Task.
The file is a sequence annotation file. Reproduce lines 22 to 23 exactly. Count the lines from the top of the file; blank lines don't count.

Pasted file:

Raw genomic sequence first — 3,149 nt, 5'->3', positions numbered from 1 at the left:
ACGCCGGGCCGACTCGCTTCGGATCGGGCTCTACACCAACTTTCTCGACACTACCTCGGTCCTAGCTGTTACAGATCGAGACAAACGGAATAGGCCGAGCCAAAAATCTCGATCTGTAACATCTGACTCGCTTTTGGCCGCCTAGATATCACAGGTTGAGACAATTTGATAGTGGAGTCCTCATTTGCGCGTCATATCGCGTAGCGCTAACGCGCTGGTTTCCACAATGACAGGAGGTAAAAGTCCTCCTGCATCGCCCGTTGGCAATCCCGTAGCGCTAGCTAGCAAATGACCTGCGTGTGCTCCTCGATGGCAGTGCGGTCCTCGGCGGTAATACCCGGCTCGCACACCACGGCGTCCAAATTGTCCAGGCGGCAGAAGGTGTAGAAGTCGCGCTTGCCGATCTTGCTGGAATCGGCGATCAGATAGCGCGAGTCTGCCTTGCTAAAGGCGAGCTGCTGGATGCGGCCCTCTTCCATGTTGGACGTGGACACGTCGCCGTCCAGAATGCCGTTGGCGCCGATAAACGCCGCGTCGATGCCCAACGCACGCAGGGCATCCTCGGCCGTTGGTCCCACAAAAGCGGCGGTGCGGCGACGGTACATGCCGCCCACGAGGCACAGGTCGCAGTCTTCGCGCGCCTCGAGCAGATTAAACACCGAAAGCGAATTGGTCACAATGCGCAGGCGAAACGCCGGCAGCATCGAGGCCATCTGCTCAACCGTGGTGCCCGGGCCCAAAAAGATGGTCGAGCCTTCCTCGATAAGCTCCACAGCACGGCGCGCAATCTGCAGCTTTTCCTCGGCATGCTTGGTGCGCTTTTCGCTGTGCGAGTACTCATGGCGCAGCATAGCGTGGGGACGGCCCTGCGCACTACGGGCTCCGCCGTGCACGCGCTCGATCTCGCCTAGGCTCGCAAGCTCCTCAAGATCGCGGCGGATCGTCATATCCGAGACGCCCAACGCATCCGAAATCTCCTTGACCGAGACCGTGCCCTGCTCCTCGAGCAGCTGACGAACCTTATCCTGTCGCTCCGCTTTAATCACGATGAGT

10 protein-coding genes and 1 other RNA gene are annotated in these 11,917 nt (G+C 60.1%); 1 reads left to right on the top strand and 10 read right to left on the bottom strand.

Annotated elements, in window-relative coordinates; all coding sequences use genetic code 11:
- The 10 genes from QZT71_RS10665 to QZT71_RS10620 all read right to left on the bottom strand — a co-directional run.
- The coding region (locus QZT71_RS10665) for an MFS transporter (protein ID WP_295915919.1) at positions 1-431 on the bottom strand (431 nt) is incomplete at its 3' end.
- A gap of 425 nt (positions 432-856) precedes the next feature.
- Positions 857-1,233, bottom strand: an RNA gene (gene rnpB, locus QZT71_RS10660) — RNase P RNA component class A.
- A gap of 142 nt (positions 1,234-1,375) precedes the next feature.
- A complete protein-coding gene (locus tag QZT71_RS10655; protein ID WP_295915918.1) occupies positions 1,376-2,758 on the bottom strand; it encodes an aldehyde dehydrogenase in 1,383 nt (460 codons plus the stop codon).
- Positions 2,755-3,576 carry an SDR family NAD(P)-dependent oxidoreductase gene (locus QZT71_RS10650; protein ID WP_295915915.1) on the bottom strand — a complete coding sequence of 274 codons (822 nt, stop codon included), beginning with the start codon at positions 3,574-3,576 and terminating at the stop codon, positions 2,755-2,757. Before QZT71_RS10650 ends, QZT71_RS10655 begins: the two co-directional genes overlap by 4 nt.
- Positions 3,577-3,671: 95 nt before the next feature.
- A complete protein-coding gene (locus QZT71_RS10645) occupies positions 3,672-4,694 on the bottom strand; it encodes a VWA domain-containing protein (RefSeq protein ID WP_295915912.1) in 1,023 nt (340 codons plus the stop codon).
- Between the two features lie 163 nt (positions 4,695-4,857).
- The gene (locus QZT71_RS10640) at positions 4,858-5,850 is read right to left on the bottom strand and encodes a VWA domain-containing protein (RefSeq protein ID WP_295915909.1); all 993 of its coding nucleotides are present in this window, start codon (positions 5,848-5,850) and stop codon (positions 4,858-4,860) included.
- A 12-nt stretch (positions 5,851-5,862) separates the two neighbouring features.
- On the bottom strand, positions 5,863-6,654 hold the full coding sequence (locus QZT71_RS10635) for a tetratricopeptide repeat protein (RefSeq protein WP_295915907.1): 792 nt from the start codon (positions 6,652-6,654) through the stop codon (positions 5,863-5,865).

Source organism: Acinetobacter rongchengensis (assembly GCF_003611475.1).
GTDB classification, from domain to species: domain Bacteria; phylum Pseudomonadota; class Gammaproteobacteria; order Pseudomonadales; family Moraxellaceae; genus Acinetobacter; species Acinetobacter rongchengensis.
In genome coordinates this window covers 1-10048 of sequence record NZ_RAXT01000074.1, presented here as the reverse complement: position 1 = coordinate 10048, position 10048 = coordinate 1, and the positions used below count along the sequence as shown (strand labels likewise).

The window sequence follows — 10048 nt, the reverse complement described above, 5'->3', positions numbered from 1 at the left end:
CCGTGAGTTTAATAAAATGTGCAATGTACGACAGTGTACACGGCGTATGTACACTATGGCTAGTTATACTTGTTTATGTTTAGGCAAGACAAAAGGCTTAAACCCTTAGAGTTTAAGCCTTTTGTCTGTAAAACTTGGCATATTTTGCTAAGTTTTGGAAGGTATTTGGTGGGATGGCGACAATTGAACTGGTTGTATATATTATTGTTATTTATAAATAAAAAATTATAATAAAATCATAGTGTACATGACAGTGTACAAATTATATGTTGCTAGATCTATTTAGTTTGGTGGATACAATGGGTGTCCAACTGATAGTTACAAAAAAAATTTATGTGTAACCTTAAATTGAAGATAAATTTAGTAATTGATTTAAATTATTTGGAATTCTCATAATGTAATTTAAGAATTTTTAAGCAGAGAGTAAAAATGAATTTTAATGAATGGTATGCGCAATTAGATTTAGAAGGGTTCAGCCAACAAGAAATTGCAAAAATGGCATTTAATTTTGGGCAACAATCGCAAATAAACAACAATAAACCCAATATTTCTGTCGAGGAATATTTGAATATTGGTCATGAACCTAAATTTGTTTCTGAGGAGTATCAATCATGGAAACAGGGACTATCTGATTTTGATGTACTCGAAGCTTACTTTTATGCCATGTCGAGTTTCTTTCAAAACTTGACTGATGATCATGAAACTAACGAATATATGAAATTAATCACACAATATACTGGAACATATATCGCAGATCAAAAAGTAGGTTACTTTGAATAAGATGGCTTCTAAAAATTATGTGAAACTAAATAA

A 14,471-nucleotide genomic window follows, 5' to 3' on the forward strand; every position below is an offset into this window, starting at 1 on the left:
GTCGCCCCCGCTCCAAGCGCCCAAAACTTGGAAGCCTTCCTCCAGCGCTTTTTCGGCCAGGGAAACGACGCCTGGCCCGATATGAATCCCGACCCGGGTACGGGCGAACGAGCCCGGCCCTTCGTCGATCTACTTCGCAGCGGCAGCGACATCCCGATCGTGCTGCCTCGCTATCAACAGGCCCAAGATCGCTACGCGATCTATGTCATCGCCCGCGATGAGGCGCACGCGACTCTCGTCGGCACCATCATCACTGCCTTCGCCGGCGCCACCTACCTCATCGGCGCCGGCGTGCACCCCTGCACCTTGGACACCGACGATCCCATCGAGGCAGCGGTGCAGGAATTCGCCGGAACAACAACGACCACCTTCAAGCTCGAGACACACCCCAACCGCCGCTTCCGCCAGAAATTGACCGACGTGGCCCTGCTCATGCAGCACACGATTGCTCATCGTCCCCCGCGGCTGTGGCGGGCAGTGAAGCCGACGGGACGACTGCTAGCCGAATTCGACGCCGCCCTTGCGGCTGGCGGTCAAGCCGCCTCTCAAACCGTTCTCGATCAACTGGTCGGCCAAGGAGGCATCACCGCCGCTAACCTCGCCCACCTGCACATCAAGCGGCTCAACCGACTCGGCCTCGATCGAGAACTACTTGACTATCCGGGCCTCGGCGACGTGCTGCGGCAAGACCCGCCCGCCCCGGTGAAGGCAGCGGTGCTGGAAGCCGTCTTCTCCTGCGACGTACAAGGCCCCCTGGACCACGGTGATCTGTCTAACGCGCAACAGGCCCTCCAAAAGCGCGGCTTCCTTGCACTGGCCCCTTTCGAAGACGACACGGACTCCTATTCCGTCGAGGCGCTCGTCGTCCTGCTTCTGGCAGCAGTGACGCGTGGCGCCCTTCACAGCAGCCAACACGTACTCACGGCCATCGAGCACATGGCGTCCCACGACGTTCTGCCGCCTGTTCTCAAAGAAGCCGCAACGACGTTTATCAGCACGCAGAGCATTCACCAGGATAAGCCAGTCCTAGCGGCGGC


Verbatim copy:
CCGTGAGTTTAATAAAATGTGCAATGTACGACAGTGTACACGGCGTATGTACACTATGGCTAGTTATACTTGTTTATGTTTAGGCAAGACAAAAGGCTTAAACCCTTAGAGTTTAAGCCTTTTGTCTGTAAAACTTGGCATATTTTGCTAAGTTTTGGAAGGTATTTGGTGGGATGGCGACAATTGAACTGGTTGTATATATTATTGTTATTTATAAATAAAAAATTATAATAAAATCATAGTGTACATGACAGTGTACAAATTATATGTTGCTAGATCTATTTAGTTTGGTGGATACAATGGGTGTCCAACTGATAGTTACAAAAAAAATTTATGTGTAACCTTAAATTGAAGATAAATTTAGTAATTGATTTAAATTATTTGGAATTCTCATAATGTAATTTAAGAATTTTTAAGCAGAGAGTAAAAATGAATTTTAATGAATGGTATGCGCAATTAGATTTAGAAGGGTTCAGCCAACAAGAAATTGCAAAAATGGCATTTAATTTTGGGCAACAATCGCAAATAAACAACAATAAACCCAATATTTCTGTCGAGGAATATTTGAATATTGGTCATGAACCTAAATTTGTTTCTGAGGAGTATCAATCATGGAAACAGGGACTATCTGATTTTGATGTACTCGAAGCTTACTTTTATGCCATGTCGAGTTTCTTTCAAAACTTGACTGATGATCATGAAACTAACGAATATATGAAATTAATCACACAATATACTGGAACATATATCGCAGATCAAAAAGTAGGTTACTTTGAATAAGATGGCTTCTAAAAATTATGTGAAACTAAATAA

A 14,471-nucleotide genomic window follows, 5' to 3' on the forward strand; every position below is an offset into this window, starting at 1 on the left: